When the San Bernardino Strait became a main route for Spanish galleons on their way between Acapulco , Mexico , and Manila , a port was set up in Palapag where the heavily laden galleons from Manila could find shelter from the unfavorable winds and the choppy seas .
In the early 16th century shipbuilders from Palapag were finally assigned to the shipyards in Cavite to support the construction of galleons and ships that were supposed to secure the island. At that time, in 1649, there was an uprising among the recruits, which signaled a general revolt against Spain within the Visayas and on Mindanao . The revolt was led by the Waray hero Juan Ponce Sumuroy, which is why it is now known as the Sumuroy Rebellion. The uprising simultaneously expanded northward into Albay Province and southward towards the northern coast of Mindanao, eventually jumping over to Cebu . It was over a year before the Spanish colonial power could suppress the rebellion and regain control of the archipelago.
The small island of Capul was the seat of the Samar government from 1848 to 1852. Capul was once called Abak , after a prehistoric ruler from Java who brought the first settlers to the small island.
In 1898, at the beginning of the Philippine-American War , the Americans landed on the beaches of Catarman. They were opposed here by a revolutionary army led by General Vicente Lukban. The Filipinos fought against the American cannons and firearms with simple striking weapons such as the Bolo and with self-made firearms, the Paltiks . After a defeat was inevitable in view of the technical inferiority, they subsequently waged a guerrilla war against the Americans. One of the most significant fighting during the Filipino-American War within what is now the province was the siege of Catubig .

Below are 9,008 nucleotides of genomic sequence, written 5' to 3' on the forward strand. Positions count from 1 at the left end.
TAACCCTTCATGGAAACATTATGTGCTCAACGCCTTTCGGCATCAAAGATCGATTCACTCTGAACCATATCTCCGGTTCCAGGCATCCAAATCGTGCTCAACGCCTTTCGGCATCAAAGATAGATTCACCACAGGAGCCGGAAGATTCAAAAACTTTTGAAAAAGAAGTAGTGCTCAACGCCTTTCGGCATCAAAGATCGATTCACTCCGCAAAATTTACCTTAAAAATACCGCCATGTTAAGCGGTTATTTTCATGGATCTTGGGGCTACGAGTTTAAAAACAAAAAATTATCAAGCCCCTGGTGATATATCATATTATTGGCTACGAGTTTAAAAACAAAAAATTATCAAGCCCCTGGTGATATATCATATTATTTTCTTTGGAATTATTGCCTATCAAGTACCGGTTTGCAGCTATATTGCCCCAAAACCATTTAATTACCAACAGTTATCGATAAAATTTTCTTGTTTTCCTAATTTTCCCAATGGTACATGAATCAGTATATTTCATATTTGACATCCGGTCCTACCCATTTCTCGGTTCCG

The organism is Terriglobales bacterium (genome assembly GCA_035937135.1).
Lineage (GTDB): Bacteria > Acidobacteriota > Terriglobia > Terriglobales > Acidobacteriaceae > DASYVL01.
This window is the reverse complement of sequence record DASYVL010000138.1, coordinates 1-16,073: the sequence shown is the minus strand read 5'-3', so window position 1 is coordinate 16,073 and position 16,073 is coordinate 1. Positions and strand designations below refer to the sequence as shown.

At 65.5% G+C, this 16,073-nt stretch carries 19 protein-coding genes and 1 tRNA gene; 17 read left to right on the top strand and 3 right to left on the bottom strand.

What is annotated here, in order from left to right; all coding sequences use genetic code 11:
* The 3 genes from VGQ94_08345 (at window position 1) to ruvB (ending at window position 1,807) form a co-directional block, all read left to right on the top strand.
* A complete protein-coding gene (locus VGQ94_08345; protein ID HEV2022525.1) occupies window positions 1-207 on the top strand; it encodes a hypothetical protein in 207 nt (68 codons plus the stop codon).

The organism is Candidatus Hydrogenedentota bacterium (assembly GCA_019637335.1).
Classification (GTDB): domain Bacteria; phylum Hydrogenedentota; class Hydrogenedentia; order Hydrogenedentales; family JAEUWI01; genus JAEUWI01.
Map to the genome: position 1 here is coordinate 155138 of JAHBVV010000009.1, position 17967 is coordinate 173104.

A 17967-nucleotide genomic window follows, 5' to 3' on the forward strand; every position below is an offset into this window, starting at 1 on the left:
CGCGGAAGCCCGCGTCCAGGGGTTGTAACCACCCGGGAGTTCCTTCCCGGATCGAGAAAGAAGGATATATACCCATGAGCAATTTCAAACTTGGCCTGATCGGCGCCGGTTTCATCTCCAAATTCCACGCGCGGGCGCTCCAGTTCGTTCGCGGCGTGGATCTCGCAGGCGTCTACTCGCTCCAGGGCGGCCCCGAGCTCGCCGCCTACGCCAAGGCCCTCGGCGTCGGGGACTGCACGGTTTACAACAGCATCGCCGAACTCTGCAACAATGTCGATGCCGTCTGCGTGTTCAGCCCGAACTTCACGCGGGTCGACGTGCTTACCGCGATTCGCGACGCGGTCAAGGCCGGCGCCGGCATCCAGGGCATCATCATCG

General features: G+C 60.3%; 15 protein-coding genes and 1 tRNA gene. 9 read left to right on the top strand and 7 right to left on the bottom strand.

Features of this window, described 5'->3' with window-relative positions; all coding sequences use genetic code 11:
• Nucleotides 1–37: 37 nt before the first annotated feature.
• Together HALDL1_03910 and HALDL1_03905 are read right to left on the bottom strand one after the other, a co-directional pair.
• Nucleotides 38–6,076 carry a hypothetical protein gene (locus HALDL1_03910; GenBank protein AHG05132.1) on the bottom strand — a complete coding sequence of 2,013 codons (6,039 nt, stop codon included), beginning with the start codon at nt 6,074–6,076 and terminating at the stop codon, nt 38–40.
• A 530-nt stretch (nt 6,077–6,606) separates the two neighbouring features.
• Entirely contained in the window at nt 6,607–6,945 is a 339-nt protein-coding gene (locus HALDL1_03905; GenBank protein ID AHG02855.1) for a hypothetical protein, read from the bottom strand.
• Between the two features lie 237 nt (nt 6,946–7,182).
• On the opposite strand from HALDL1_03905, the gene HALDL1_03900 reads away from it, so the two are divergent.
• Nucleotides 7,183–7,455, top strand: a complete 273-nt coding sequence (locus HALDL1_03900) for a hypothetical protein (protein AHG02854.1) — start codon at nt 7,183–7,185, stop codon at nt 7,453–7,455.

During the Second World War, the residents of Samar organized a platoon of volunteers to help defend the archipelago against Japanese aggression. The contingent became part of the Philippine National Guard in Manila. The province also helped the government to support the financing of the national congress that organized the independence of the Philippines by purchasing bonds in a not inconsiderable amount.
Long after independence, Congressman Eladio T. Balite from northern Samar and Felipe J. Abrigo from eastern Samar drafted Republic Act 4221, which was approved by Congress in 1963. This law, ratified by a referendum on November 9, 1965 , divided the island of Samar into three independent provinces: Northern Samar, Eastern Samar and Western Samar .
The province's climate is not determined by a clear dry or rainy season. However, a heavier rainy season prevails in the Northern Samar area between the months of October to January. The heaviest rainfall is expected in November, while May is the driest month.
- The Samar Natural Park
- The Spanish fortress of Fuerza de Capul on the island of Capul
- The Onay Beach in Laoang
- Bani Island Beaches in Lavezares
- White Beach in Catarman
- Bruno the mummy and the spice of life sandy beach (spice of life) referred to in Victoria
- Divinuvo Island
- The Pearl Farm & Panganuron Beach Resort in San Vincent
- The Pinipisacan Falls in Laoang
- The Biri rock formation in front of Biri Island , accessible from Lavezares
- The KM 3 cave system in Barangay San Isidro, Las Navas
- The Maria Teresia waterfalls in Barangay Viena Maria, in the municipality of Catubig
- The island of San Vicente with its coral reefs and white sandy beaches
- The Veriato and Kangpongkol waterfalls in San Isidro